Knicks Don’t Get It Done Against Steeper Competition

Published on: 27th November, 2010


D'antoni head in hands
Knicks Don't Get It Done Against Steeper Competition  | read this item

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New York – The questions will begin to be asked again about these New York Knickerbockers after today’s thrashing at the hands of the Atlanta Hawks at Madison Square Garden in a game that wasn’t as close as the score, 99-90, would indicate. In front of a home crowd that welcomed and anticipated a team coming off the road with a five-game winning streak, and thoughts of ushering in a new era in what has been a dreary, if not deadly decade for Knicks fans, the Knicks came home and laid a big egg.

All the good feelings about winning their last five games against the likes of Golden State, Sacramento, the Clippers, and Charlotte (twice, in back-to-back games) dissipated like the Knicks perimeter defense, today as they were unable to sustain their recent formula for winning basketball against a team that is clearly above the level of those the Knicks have beaten during their winning streak. Today’s loss was the New Yorkers second wire-to–wire defeat of the season. That’s right, they never held a lead.

“Give them credit,” said Knicks coach Mike D’Antoni. “They are long and athletic. When we came out, we had no pop. We didn’t push the tempo, we got way behind and we paid for it.”

A few things are becoming abundantly clear about this team:

1. As an old football coach around this town said a long time ago, you are what your record says you are. Right now, at 8-9, that seems about right for the Knicks. Maybe a little better than a .500 team if players stay healthy.

2. Ronny Turiaf is much more important to this team than anyone, and that includes the Knicks coaching staff, thought he would be when he was first acquired. Turiaf was limited to playing just 10 minutes today, as his sprained knee is too painful for him to contribute fully. Turiaf sets the tone defensively for this team with his physical play and hustle while his decision-making on the offensive side of the court, particularly when he has the ball at the top of the key, is outstanding for a big man.

3. Mike D’Antoni may or may not coach defense, as Amar’e Stoudamire intimated the other day when he told reporters he was never taught the art of defending in his years as a Phoenix Sun, when his coach there was none other than Mike D’Antoni. But one other thing D’Antoni does not do particularly well is in his use of timeouts to stem the other teams’ momentum. Today, the Knicks ended the first half trailing by 18 points, and looking like they had digested too much of the Thanksgiving triptofan in their turkeys. Throughout the third quarter, Atlanta maintained a double-digit lead, hovering between 11 and 14 points ahead. The Knicks finally started to scrape back into it. With 10:38 to go in the game, two Wilson Chandler free throws got them to within four points, 75-71. The home crowd was into it, the players were into it as the building sensed these new Knicks were capable of coming back against even good teams like the Hawks.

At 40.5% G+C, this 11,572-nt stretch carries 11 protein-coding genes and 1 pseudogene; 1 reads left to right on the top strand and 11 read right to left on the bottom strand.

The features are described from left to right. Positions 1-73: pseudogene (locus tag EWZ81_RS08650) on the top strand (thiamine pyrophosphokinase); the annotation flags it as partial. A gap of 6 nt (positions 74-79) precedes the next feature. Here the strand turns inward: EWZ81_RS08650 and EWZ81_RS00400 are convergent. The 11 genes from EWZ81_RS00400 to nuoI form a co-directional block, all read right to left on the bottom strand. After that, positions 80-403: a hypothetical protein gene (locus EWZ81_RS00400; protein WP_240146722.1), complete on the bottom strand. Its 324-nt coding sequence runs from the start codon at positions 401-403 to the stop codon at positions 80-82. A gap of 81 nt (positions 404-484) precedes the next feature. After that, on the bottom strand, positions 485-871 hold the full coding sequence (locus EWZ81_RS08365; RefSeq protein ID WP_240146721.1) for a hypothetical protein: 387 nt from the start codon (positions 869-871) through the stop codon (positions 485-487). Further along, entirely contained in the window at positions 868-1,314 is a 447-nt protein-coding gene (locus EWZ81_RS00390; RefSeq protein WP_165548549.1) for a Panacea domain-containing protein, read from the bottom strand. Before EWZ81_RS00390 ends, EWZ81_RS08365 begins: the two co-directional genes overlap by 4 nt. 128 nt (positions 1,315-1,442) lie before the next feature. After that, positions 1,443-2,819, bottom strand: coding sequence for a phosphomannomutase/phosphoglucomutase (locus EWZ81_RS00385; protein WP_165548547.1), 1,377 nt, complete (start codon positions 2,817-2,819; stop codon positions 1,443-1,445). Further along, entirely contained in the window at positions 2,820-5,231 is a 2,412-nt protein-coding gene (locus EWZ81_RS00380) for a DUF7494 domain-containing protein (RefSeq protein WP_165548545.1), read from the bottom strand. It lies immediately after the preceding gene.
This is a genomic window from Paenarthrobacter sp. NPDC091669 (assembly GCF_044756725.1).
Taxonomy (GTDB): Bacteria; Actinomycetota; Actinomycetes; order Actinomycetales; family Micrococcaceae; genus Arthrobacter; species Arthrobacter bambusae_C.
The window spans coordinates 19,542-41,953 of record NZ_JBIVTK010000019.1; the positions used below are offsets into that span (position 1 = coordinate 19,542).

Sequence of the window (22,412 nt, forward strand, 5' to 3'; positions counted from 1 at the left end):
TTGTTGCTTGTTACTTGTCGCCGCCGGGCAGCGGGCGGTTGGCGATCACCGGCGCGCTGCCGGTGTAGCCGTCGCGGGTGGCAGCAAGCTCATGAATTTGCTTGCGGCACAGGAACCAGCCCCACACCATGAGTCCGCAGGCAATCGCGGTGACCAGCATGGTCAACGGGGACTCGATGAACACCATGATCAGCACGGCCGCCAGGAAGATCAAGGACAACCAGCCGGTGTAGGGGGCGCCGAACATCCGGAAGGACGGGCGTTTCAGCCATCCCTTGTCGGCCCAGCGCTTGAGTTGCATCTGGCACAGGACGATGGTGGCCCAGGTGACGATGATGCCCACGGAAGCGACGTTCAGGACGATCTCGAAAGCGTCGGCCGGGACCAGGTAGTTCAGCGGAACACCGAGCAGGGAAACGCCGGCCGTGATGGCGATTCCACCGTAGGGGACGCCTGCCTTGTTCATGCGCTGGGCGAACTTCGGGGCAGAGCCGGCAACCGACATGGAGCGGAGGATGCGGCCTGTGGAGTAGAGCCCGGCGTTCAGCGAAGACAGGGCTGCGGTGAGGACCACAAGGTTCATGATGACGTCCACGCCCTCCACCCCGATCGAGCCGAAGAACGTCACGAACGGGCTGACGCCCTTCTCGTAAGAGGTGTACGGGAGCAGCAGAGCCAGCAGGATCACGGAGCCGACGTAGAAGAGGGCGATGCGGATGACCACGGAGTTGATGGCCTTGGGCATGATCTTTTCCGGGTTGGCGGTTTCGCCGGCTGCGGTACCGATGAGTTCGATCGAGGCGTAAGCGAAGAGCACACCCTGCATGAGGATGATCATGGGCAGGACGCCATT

Perhaps the Knicks were exhausted from their long, uphill battle to close the lead but over the next minute and 26 seconds, the Hawks scored three easy baskets in a row on consecutive possessions. A Jamal Crawford (21 points) uncontested three-point shot and two Al Horford buckets broke the game open again, pushing the Hawks’ lead back to 11.

Red Holzman, who won a couple of championships in this building for this franchise, would have called a time-out, probably after the Horford’s first basket, for no other reason than to slow the momentum, talk a little defense, and give his team a blow after they had spent themselves getting it down to four. D’Antoni waited for the second Horford score in a row, putting the Knicks down again by double-digits, before calling that time-out.

And then, from 7:33 to go on the clock to 5:54, the Hawks went on another 9-2 run, blasting the game wide open to 91-77. It must have been disheartening for Knicks players to have scrapped back only to see their hard work go for naught. In a league of offensive runs, sometimes, a coach has the ability with those time-outs to control the flow of the game, physically and psychologically.

After the game, D’Antoni blamed a lot of things for the poor performance, including Thanksgiving.

“It was like our first ten games,” he said. “Probably because we weren’t mentally engaged as we should have been. Looking back, guys took off for Thanksgiving, we were feeling good about ourselves and we weren’t quite ready for a 1 o’clock game.”

The Knicks flew out right after this game to go to Detroit for another afternoon game tomorrow. It will be interesting to see if their mental preparedness is any different, three days removed from the Thanksgiving excuses.

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